October 23, 2013

New director hopes to expand role of Maine’s largest mental health group

Jenna Mehnert wants to ensure that NAMI Maine’s services and resources are available to both young and old.

By BETTY ADAMS Kennebec Journal

AUGUSTA — Jenna Mehnert brings impressive job credentials to her new role as executive director of NAMI Maine, formerly the National Alliance on Mental Illness.

click image to enlarge

Jenna Mehnert, 43, executive director of NAMI Maine, holds a master’s degree in social work and previously worked for the Maine Department of Health and Human Services.

Joe Phelan/Kennebec Journal

Most recently she was executive director of the New England Institute of Addiction Studies. Before that she headed the Pennsylvania Chapter of the National Association of Social Workers, and before that she worked with Pennsylvania Welfare Secretary Estelle Richman and former New York City Mayor Rudy Giuliani.

NAMI Maine is a statewide membership organization that does much of the training about mental illness for such groups as law enforcement officers and teachers. It also provides resources, including information on how to access mental health providers, and supervises respite service providers. However, other than respite care, it does not provide direct services such as crisis intervention or counseling.

“We’re where families go to understand the mental health system and also for support and advocacy,” Mehnert said during a recent interview at NAMI Maine’s Augusta headquarters.

Not long after she started her new job, Mehnert heard praise for NAMI’s programs from other attendees of the Maine Suicide Prevention Program Tea at the Blaine House. NAMI Maine runs that program.

“It’s kind of humbling to encounter lots of people and hear how NAMI has had an influence on their lives,” she said.

Mehnert speaks rapidly and confidently about her new job and the organization’s direction, peppering her conversation with references to her experience in the other positions.

“We invest a lot of money in mental health and child welfare, but do we evaluate that to see if it is working?” she asked, adding, “How do you be smart about the limited dollars?”

She said she found that in her work with the Giuliani administration, “decisions were based on politics, not on what would work best in practice.”

Mehnert is also keen to see results and to ensure that mental health services and resources are available to everyone from young children to senior citizens.

Valerie Gamache, president of the NAMI Maine board of directors, said Mehnert had the legislative policy and operational experience the board was looking for in a new executive director.

“Her extensive background as an advocate, coupled with (a) proven skill set to work with and build collaboration among constituents, made her a clear choice for NAMI Maine,” Gamache said.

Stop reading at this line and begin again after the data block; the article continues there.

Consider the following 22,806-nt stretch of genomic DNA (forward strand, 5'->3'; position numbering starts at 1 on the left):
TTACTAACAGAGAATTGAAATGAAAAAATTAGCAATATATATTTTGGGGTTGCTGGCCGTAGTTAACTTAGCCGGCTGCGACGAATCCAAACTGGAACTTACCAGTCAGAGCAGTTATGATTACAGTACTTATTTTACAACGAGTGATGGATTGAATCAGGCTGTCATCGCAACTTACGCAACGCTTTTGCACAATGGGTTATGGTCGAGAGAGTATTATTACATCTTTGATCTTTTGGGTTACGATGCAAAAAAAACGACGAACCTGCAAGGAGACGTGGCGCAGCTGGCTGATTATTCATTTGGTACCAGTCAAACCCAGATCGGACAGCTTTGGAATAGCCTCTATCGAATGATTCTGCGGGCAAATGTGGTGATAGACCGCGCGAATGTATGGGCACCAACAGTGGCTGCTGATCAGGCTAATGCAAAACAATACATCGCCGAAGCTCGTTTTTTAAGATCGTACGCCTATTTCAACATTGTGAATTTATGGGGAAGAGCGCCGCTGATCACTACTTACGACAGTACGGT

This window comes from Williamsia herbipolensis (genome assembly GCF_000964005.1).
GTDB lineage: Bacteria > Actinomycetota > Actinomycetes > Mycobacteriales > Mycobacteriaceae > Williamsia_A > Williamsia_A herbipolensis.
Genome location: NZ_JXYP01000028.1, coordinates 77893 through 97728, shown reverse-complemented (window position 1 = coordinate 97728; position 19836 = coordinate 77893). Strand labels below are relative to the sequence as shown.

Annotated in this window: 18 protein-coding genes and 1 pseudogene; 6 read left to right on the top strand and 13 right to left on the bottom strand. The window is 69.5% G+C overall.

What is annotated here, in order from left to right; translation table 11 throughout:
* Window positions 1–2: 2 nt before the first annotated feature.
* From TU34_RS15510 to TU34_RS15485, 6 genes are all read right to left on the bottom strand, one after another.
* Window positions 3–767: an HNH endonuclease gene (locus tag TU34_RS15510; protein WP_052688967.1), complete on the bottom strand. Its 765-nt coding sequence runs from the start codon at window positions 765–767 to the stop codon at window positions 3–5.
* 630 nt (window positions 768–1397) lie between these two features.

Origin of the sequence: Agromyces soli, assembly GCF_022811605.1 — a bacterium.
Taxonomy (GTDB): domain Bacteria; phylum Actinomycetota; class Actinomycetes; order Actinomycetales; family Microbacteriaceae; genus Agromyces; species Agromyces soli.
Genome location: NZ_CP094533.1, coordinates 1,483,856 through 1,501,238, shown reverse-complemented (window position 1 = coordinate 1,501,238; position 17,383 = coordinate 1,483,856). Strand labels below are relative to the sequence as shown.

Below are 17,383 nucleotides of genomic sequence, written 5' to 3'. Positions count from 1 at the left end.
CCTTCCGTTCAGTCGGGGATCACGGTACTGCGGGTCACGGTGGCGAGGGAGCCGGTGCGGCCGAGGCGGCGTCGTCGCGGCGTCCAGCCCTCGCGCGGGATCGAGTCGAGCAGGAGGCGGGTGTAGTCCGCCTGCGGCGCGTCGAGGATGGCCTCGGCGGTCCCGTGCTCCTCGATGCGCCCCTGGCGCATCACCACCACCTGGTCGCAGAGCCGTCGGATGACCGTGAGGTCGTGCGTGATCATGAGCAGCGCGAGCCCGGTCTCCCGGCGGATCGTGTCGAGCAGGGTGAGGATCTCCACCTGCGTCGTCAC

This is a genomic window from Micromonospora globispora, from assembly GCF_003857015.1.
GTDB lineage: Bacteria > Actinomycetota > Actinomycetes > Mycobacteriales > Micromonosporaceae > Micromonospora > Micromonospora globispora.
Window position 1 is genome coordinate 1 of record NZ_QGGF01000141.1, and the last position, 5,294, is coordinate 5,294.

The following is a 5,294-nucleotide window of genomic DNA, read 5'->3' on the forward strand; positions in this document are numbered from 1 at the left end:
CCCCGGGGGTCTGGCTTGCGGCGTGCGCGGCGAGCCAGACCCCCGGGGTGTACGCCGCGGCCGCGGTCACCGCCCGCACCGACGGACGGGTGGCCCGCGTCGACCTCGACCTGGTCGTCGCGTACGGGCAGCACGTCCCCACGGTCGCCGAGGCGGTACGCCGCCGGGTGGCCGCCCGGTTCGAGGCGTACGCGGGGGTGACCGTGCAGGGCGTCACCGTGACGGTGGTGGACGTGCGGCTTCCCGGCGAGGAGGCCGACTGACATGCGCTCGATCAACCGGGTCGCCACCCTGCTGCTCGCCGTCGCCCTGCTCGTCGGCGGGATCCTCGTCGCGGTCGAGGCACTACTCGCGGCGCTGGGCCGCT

Mehnert, 43, who holds a master’s degree in social work, has been a service provider herself, working for the Maine Department of Health and Human Services in a child sex-abuse unit. She remains in contact with one of the children she befriended there years ago.

Mehnert started work for NAMI Maine Aug. 19, filling the role that Carol L. Carothers held for 14 years.

Mehnert relocated to Maine from Pennsylvania about a year ago when her husband, Andrew McCormack, took a job as an assistant U.S. attorney in Maine. Previously he was a trial attorney with the Child Exploitation and Obscenity Section of the U.S. Department of Justice.

“I’m delighted to get back,” she said. Mehnert and her family live in Orono, and she was recently elected to the school board there. Two of her three children attend the same grade school she went to, and her daughter is a freshman in high school.

Mehnert resigned her post on the board of the Autism Society of Maine when she took the new job. Her son Jacob has autism spectrum disorder, and she understands a family’s need for respite care when a child has special needs.

NAMI Maine has a number of affiliates within Maine, concentrated largely in the southern half of the state. Mehnert wants to see some more affiliates – a direction the board encourages – and has started spending a day a week in the southern Maine area and a day in the more northern end of the state.

Mehnert has gotten used to a few things around the organization’s headquarters in a former bank building with limited parking on Cony Circle in Augusta. “We still have a vault,” she said.

Membership in NAMI Maine is $3 per person, and the organization’s $1.1 million annual budget is supported by foundations, government grants and state contracts as well as an annual walk, which took place last week in Portland and brought in about $150,000.

For the fiscal year ending June 30, 2012, the organization reported almost $1.2 million in revenue and $981,416 in expenses.

Betty Adams can be contacted at 621-5631 or at:

badams@centralmaine.com

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